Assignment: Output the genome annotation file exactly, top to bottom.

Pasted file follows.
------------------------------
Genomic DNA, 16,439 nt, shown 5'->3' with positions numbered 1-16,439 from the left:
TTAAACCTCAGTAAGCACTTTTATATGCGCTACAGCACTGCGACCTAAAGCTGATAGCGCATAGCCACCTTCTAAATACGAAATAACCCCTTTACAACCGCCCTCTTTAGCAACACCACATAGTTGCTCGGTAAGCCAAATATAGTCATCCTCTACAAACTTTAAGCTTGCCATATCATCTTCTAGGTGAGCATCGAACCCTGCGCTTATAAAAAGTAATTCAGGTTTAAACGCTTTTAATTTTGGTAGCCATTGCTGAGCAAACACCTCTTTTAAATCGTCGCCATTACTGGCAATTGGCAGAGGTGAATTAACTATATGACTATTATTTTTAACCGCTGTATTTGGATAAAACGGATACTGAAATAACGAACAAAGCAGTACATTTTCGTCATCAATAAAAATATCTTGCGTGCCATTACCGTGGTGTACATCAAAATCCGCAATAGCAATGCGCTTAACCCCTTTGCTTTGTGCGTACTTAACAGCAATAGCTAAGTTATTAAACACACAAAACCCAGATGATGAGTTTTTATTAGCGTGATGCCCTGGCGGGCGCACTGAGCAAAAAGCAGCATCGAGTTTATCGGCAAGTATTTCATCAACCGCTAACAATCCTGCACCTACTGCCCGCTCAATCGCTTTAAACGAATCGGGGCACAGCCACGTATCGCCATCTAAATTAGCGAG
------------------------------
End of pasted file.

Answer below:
Genomic DNA, 16,439 nt, shown 5'->3' with positions numbered 1-16,439 from the left:
TTAAACCTCAGTAAGCACTTTTATATGCGCTACAGCACTGCGACCTAAAGCTGATAGCGCATAGCCACCTTCTAAATACGAAATAACCCCTTTACAACCGCCCTCTTTAGCAACACCACATAGTTGCTCGGTAAGCCAAATATAGTCATCCTCTACAAACTTTAAGCTTGCCATATCATCTTCTAGGTGAGCATCGAACCCTGCGCTTATAAAAAGTAATTCAGGTTTAAACGCTTTTAATTTTGGTAGCCATTGCTGAGCAAACACCTCTTTTAAATCGTCGCCATTACTGGCAATTGGCAGAGGTGAATTAACTATATGACTATTATTTTTAACCGCTGTATTTGGATAAAACGGATACTGAAATAACGAACAAAGCAGTACATTTTCGTCATCAATAAAAATATCTTGCGTGCCATTACCGTGGTGTACATCAAAATCCGCAATAGCAATGCGCTTAACCCCTTTGCTTTGTGCGTACTTAACAGCAATAGCTAAGTTATTAAACACACAAAACCCAGATGATGAGTTTTTATTAGCGTGATGCCCTGGCGGGCGCACTGAGCAAAAAGCAGCATCGAGTTTATCGGCAAGTATTTCATCAACCGCTAACAATCCTGCACCTACTGCCCGCTCAATCGCTTTAAACGAATCGGGGCACAGCCACGTATCGCCATCTAAATTAGCGAG